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What is the irony in the following statement from "The Most Dangerous...

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jennyjones9 | Student, Grade 10 | eNotes Newbie

Posted September 11, 2007 at 11:40 AM via web

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What is the irony in the following statement from "The Most Dangerous Game"?

Rainsford says, "The Cape buffalo is the most dangerous big game." The general then says, "Here on my preserve on this island...I hunt more dangerous game." What is ironic about the general's statement?

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bmadnick | High School Teacher | (Level 3) Senior Educator

Posted September 11, 2007 at 7:35 PM (Answer #2)

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The irony is in the meaning of the word "game". This is a pun, a play on words. When Rainsford uses the word, he's referring to animals that are hunted by men, such as bear. Zaroff is using the word "game" to mean the hunting of men is a game to him, much like playing chess. This is why Zaroff decided to hunt men--they are more of a challenge. His hunting "game" becomes one of wits between Zaroff and the men he hunts.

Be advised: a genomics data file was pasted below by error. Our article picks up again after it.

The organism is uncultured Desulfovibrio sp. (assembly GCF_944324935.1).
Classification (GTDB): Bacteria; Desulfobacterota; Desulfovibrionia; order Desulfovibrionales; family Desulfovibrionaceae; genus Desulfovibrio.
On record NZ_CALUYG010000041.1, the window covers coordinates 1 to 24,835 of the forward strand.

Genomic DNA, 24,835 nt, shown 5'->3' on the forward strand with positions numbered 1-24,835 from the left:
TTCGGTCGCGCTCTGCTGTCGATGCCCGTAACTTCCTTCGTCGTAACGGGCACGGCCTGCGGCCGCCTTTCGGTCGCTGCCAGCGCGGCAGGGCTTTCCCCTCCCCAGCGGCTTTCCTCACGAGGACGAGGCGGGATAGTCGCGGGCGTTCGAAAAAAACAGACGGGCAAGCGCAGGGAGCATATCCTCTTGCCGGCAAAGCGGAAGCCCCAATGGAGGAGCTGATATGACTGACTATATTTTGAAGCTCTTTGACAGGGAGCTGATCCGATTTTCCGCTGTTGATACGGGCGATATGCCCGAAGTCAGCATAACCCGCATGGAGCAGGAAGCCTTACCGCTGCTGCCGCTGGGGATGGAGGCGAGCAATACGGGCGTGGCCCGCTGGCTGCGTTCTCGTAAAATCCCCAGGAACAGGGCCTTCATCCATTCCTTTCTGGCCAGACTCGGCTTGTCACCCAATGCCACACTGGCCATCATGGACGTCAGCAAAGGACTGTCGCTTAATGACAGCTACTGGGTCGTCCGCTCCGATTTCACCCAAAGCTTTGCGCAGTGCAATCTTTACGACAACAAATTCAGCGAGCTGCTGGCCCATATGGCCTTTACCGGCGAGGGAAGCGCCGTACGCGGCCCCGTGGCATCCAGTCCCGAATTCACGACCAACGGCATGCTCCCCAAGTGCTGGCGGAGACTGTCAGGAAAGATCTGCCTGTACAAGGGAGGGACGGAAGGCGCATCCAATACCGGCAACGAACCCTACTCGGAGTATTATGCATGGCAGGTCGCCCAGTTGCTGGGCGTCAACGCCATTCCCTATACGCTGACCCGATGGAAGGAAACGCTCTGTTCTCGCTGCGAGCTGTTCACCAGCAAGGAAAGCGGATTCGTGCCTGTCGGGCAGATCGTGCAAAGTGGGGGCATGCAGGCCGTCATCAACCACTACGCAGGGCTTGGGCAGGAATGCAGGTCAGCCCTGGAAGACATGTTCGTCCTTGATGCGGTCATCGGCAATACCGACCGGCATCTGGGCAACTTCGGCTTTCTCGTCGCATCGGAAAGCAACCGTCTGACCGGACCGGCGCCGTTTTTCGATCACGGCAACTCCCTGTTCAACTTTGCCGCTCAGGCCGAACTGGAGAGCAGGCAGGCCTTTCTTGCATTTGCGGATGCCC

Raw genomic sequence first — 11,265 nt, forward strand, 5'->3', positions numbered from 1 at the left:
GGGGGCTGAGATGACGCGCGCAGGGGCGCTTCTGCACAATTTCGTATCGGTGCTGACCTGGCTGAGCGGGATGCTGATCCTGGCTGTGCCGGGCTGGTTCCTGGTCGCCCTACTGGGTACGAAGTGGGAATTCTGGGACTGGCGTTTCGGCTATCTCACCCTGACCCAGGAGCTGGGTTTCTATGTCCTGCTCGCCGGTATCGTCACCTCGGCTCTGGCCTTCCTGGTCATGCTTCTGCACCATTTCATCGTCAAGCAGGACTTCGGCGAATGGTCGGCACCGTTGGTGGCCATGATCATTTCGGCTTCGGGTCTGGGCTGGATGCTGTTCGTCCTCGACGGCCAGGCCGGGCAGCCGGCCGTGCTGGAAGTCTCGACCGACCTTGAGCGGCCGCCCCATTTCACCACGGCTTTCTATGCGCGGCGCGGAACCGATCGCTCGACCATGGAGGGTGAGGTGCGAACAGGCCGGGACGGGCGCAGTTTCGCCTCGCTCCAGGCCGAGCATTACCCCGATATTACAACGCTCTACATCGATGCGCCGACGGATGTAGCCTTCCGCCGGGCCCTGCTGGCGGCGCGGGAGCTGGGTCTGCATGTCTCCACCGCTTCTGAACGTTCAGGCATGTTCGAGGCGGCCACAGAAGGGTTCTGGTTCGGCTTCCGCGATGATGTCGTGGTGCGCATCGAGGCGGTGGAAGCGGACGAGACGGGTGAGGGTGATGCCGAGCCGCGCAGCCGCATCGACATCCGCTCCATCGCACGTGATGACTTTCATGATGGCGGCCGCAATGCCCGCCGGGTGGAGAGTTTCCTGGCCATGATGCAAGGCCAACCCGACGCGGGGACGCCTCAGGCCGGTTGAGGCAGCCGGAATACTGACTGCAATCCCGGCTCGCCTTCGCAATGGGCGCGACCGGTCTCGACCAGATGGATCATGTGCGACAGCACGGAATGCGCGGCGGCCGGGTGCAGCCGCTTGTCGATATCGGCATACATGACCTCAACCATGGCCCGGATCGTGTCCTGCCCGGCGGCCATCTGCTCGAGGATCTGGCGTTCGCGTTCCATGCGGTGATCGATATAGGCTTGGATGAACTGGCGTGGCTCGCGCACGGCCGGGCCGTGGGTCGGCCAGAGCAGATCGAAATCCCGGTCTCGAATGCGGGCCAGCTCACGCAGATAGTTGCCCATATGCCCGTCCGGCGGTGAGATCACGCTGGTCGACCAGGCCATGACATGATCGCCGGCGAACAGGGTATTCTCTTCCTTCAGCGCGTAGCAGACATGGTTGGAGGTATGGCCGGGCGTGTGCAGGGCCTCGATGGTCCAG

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kitty6 | Student, Undergraduate | eNotes Newbie

Posted August 2, 2008 at 1:23 AM (Answer #3)

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the other irony in this story is that how Rainsford was once the hunter, and then became the hunted when zaroff was hunting him.

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